Fixing Nerve Damage, "Terminator"-Style

Tsinghua University researchers are working on a liquid metal that, when used to connect the severed ends of nerves, conduct electrical impulses almost as effectively.

What's the Latest Development?


Researchers at Beijing's Tsinghua University are borrowing from the popular Terminator series of movies for their latest project: They have created an alloy of gallium, indium and selenium that, when used on the severed sciatic nerves of bullfrogs, conducted electrical impulses almost as well as an undamaged nerve. Because the alloy is liquid at room temperature, it can be removed from the body with a syringe once the nerve ends have reconnected.

What's the Big Idea?

The healing process for severed nerves is slow, and current methods of assistance, such as the use of grafting scaffolds, can carry serious risks. Also, if the corresponding muscles are unable to receive electrical impulses, they could atrophy. Expert Mei Zhang says that while the concept of using liquid metal is innovative, it too could be dangerous: "If it gets into your bloodstream, in the worst case you could be poisoned." Tsinghua's Jing Liu agrees. "[T]remendous evaluations about the safety of the material are needed....This is a brand new trial in its initial stage."

Photo Credit: Shutterstock.com

Read it at New Scientist

Compelling speakers do these 4 things every single time

The ability to speak clearly, succinctly, and powerfully is easier than you think

Former U.S. President Barack Obama speaks during a Democratic Congressional Campaign Committee rally at the Anaheim Convention Center on September 8, 2018 in Anaheim, California. (Photo by Barbara Davidson/Getty Images)
Personal Growth

The ability to communicate effectively can make or break a person's assessment of your intelligence, competence, and authenticity.

Keep reading Show less

Antimicrobial resistance is a growing threat to good health and well-being

Antimicrobial resistance is growing worldwide, rendering many "work horse" medicines ineffective. Without intervention, drug-resistant pathogens could lead to millions of deaths by 2050. Thankfully, companies like Pfizer are taking action.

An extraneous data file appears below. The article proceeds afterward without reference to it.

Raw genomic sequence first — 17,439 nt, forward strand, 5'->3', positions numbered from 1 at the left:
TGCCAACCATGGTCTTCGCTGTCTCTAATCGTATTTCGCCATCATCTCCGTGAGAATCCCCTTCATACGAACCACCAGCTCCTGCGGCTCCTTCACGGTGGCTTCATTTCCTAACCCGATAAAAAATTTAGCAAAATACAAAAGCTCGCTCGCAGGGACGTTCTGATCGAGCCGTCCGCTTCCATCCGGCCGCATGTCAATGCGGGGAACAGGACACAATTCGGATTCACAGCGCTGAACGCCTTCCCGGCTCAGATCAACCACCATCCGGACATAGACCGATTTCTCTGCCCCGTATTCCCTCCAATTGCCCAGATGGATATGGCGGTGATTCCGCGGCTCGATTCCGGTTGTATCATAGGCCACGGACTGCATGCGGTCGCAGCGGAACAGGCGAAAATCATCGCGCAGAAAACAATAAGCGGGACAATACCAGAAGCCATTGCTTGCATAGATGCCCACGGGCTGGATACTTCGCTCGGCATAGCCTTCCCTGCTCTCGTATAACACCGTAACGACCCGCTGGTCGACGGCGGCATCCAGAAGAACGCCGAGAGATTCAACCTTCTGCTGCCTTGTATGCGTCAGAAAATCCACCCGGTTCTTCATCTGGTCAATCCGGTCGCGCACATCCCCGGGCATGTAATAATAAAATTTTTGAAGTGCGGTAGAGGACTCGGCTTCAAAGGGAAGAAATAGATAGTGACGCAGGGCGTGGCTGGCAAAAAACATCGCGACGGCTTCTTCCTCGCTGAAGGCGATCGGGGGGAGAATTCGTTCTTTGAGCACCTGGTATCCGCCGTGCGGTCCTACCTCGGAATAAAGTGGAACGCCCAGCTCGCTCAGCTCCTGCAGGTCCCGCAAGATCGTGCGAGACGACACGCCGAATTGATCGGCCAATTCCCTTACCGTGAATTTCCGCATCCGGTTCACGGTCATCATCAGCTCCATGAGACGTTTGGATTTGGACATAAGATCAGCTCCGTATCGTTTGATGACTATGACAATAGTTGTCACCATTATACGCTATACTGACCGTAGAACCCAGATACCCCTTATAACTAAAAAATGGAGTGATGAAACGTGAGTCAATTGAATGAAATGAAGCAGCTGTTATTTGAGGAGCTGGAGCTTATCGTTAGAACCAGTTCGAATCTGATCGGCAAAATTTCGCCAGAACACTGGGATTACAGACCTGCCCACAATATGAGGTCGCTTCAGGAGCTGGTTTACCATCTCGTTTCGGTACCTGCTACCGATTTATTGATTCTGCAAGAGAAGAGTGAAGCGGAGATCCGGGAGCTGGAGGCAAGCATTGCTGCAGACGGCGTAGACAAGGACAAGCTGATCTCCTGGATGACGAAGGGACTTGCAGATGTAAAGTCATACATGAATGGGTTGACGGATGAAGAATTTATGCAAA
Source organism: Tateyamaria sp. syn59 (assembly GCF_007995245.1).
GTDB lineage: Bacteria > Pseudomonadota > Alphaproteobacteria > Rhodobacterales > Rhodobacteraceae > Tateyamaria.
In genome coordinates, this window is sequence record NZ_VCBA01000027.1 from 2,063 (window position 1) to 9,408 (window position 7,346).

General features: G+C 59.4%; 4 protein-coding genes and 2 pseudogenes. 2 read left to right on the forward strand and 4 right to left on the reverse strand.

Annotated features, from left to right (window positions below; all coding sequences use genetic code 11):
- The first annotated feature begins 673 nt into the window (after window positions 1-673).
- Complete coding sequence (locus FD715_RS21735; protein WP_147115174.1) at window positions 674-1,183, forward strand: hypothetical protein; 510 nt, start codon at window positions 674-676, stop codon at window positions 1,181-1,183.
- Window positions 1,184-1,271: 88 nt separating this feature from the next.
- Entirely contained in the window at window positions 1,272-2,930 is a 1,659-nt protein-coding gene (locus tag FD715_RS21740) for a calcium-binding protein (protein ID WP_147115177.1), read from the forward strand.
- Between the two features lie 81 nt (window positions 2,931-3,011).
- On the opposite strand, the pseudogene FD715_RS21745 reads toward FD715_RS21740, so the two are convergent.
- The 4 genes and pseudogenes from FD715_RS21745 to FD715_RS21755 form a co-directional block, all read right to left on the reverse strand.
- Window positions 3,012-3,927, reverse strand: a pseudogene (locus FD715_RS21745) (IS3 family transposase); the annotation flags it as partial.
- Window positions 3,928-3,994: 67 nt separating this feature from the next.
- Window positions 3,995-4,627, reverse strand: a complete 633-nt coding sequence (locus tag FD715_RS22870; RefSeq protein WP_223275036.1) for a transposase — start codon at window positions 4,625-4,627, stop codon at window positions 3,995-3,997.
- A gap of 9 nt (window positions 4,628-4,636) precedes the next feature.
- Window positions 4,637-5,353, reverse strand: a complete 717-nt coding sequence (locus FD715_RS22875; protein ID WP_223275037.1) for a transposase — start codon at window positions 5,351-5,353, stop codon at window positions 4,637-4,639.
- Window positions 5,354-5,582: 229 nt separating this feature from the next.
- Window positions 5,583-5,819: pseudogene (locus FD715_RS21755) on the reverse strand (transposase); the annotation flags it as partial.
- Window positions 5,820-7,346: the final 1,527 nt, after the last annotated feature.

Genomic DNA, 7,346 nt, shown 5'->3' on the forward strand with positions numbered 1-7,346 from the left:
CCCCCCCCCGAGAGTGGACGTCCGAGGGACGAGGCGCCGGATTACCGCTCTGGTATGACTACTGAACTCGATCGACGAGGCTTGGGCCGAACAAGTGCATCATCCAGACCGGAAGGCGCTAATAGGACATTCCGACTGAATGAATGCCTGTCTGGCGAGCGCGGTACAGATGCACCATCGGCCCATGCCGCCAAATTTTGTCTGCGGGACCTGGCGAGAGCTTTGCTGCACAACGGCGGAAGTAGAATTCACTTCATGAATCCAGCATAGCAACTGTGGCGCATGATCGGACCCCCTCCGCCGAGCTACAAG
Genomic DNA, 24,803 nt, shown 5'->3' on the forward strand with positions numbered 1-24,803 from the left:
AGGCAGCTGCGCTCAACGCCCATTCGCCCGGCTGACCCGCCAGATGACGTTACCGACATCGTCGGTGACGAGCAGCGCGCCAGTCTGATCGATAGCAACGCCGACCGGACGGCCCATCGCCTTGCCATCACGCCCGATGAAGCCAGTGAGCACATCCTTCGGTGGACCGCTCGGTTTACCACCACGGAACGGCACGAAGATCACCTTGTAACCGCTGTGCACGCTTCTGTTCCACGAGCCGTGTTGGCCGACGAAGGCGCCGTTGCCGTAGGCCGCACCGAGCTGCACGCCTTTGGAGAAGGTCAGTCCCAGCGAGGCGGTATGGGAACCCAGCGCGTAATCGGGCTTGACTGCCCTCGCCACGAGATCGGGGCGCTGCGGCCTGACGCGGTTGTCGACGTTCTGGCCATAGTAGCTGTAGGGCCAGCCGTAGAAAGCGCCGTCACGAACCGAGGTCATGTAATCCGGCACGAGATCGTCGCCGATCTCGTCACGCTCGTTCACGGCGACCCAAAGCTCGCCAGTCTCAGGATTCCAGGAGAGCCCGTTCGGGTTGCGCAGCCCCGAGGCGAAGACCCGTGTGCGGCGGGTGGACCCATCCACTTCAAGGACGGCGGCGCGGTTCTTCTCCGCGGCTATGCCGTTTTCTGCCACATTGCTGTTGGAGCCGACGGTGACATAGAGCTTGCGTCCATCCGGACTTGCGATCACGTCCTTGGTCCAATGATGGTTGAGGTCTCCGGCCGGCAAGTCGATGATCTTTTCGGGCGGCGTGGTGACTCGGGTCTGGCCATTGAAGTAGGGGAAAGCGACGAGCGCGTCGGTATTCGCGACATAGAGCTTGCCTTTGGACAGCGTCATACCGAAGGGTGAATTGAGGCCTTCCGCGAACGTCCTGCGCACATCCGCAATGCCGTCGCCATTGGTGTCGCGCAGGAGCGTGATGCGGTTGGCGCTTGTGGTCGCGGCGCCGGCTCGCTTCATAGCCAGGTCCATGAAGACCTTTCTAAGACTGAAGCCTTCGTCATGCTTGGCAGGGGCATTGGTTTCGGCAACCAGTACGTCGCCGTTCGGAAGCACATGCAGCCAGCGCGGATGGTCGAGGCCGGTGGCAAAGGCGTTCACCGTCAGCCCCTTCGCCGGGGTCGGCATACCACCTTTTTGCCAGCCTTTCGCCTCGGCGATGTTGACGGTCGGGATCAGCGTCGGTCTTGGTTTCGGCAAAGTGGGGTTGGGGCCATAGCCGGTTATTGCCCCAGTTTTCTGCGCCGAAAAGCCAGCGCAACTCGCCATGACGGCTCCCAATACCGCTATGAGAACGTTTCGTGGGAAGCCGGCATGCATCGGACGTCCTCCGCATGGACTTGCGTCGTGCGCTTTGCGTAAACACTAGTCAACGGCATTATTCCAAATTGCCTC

Image courtesy of Pfizer.
Sponsored
  • Antimicrobial-resistant pathogens are one of the largest threats to global health today.
  • As we get older, our immune systems age, increasing our risk of life threatening infections. Without reliable antibiotics, life expectancy could decline for the first time in modern history.
  • If antibiotics become ineffective, common infections could result in hospitalization or even death. Life-saving interventions like cancer treatments and organ transplantation would become more difficult, more often resulting in death. Routine procedures would become hard to perform.
  • Without intervention, resistant pathogens could result in 10 million annual deaths by 2050.
  • By taking a multi-faceted approach—inclusive of adherence to good stewardship, surveillance and responsible manufacturing practices, as well as an emphasis on prevention and treatment—companies like Pfizer are fighting to help curb the spread.
Keep reading Show less

Preserving truth: How to confront and correct fake news

Journalism got a big wake up call in 2016. Can we be optimistic about the future of media?

Videos
  • "[T]o have a democracy that thrives and actually that manages to stay alive at all, you need regular citizens being able to get good, solid information," says Craig Newmark.
  • The only constructive way to deal with fake news? Support trustworthy media. In 2018, Newmark was announced as a major donor of two new media organizations, The City, which will report on New York City-area stories which may have otherwise gone unreported, and The Markup, which will report on technology.
  • Greater transparency of fact-checking within media organizations could help confront and correct fake news. Organizations already exist to make media more trustworthy — are we using them? There's The Trust Project, International Fact-Checkers Network, and Tech & Check.
Keep reading Show less